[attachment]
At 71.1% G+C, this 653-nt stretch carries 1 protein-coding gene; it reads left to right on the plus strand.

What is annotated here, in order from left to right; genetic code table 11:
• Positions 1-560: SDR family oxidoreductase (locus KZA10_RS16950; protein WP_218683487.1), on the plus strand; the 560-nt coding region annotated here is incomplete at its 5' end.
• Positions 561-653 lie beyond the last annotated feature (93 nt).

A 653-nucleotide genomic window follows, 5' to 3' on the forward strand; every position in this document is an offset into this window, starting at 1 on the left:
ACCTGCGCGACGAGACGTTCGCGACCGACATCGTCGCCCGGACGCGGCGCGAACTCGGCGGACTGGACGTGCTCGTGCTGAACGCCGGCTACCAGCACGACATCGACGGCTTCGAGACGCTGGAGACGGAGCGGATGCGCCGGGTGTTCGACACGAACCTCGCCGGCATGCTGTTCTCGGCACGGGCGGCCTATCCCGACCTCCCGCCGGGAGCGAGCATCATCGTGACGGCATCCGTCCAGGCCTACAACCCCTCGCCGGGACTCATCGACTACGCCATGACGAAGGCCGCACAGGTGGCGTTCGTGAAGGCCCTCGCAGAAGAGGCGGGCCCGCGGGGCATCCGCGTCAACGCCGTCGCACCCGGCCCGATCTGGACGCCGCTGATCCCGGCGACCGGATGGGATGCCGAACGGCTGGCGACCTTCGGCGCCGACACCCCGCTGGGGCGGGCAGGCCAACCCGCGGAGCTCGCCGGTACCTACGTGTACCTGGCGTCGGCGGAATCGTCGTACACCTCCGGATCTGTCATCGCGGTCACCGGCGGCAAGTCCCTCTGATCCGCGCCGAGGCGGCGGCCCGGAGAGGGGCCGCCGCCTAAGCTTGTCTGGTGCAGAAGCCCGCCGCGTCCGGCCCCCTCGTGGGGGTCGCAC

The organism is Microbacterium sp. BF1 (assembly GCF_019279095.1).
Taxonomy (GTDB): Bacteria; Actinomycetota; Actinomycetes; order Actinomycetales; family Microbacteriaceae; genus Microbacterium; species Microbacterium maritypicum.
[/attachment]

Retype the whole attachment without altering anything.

At 71.1% G+C, this 653-nt stretch carries 1 protein-coding gene; it reads left to right on the plus strand.

What is annotated here, in order from left to right; genetic code table 11:
• Positions 1-560: SDR family oxidoreductase (locus KZA10_RS16950; protein WP_218683487.1), on the plus strand; the 560-nt coding region annotated here is incomplete at its 5' end.
• Positions 561-653 lie beyond the last annotated feature (93 nt).

A 653-nucleotide genomic window follows, 5' to 3' on the forward strand; every position in this document is an offset into this window, starting at 1 on the left:
ACCTGCGCGACGAGACGTTCGCGACCGACATCGTCGCCCGGACGCGGCGCGAACTCGGCGGACTGGACGTGCTCGTGCTGAACGCCGGCTACCAGCACGACATCGACGGCTTCGAGACGCTGGAGACGGAGCGGATGCGCCGGGTGTTCGACACGAACCTCGCCGGCATGCTGTTCTCGGCACGGGCGGCCTATCCCGACCTCCCGCCGGGAGCGAGCATCATCGTGACGGCATCCGTCCAGGCCTACAACCCCTCGCCGGGACTCATCGACTACGCCATGACGAAGGCCGCACAGGTGGCGTTCGTGAAGGCCCTCGCAGAAGAGGCGGGCCCGCGGGGCATCCGCGTCAACGCCGTCGCACCCGGCCCGATCTGGACGCCGCTGATCCCGGCGACCGGATGGGATGCCGAACGGCTGGCGACCTTCGGCGCCGACACCCCGCTGGGGCGGGCAGGCCAACCCGCGGAGCTCGCCGGTACCTACGTGTACCTGGCGTCGGCGGAATCGTCGTACACCTCCGGATCTGTCATCGCGGTCACCGGCGGCAAGTCCCTCTGATCCGCGCCGAGGCGGCGGCCCGGAGAGGGGCCGCCGCCTAAGCTTGTCTGGTGCAGAAGCCCGCCGCGTCCGGCCCCCTCGTGGGGGTCGCAC

The organism is Microbacterium sp. BF1 (assembly GCF_019279095.1).
Taxonomy (GTDB): Bacteria; Actinomycetota; Actinomycetes; order Actinomycetales; family Microbacteriaceae; genus Microbacterium; species Microbacterium maritypicum.